Does buying books on the cheap keep the kid up at night? Maybe for one night a semester. Let's face it, if that buyer came by way of search, he'll be starting from scratch next semester. How would we hook the students for the lifespan of their college career? The blog must address the real issue: lack of funds.

Isn't this a common cry of college students? They're strapped. I suggested we create a blog and steady stream of content about scraping your way through school successfully: budget-minded ways to cook, entertain, travel, decorate, furnish, and live. Frugal University. Not bad, if I do say so myself.

Scenario No. 3: Wi-Fi networks for hospitals

Here's another real-world example. My client has the most reliable, scalable, and powerful wireless network solution a hospital could possibly deploy. Lives depend on it. Hospital IT pros know this.

Would Wi-Fi challenges keep them up at night? Maybe for a while. Would they read about the subject faithfully? Maybe for a while. But what really causes these professionals nightmares is likely to be a long list of technology issues in the healthcare environment.

Publishing content about having the best equipped hospital strikes me a strategy with legs. Devices... apps... systems... administrative tools... healthcare trends. Now this is fertile territory.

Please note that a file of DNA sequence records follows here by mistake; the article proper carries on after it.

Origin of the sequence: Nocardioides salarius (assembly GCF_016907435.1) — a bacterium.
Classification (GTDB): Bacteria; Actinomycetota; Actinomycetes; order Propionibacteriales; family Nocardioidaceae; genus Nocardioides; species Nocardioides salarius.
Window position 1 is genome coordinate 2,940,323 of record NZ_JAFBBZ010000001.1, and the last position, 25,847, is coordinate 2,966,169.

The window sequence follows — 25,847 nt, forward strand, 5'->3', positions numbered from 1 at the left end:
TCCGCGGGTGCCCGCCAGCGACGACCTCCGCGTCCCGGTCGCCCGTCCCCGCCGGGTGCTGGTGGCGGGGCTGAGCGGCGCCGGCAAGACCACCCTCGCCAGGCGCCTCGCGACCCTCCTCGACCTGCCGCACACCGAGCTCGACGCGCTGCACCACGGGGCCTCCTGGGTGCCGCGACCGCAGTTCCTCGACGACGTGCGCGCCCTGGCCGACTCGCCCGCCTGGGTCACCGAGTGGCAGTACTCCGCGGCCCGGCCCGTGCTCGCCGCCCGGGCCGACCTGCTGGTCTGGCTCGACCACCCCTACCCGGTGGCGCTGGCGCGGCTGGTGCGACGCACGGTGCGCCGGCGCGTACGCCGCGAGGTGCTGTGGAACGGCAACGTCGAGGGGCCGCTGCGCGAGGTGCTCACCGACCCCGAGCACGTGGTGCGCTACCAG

Scenario No. 3: Online copywriting

Welcome to my content marketing strategy. I'm a copywriter. One challenge: who'd want to read about copywriting regularly? Copywriters, I suspect—my competitors. Next challenge: who wants to buy copywriting? No one. Is it realistic to think online marketers really seek copy? Nope. They seek results. Effective online marketing is what will make them rock stars on the job.

I've been doing this a long time, and no one's ever dialed my digits to place an order for words. The nightmare they had the night before was about something that wasn't working in the mesmerizingly complex and wide world of the Web.

Here's one more evil little secret

As marketers, we must not only strive to tap into those brain waves that strike fear and frustration but also nurture the nightmares. We need to present the problem and amplify it. Otherwise, it may not surface.

It's not as twisted as it may sound. We simply need to foster new needs.

Before the iPod, who knew we needed to pack 10,000 songs into our pocket? A guy by the name of Steve did. But, really, the problem he initially set out to solve was saving the dying recorded music business. Then came the task of creating consumer demand. The strategy became creating a have/have-not dichotomy. It's a spook story for the ages.

Think about these things. What do your customers fear? How can you tap into it? How can you help? How can you produce panaceas in the form of information?

Sleep on it tonight.


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Barry Feldman is president of Feldman Creative. He creates compelling content by telling stories. He's a content marketing strategist, copywriter, creative director, speaker, and author. He specializes in creating websites, e-books, and integrated online marketing programs.

Twitter: @FeldmanCreative
LinkedIn: Barry Feldman

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Comments

  • by JP Mon Aug 5, 2013 via web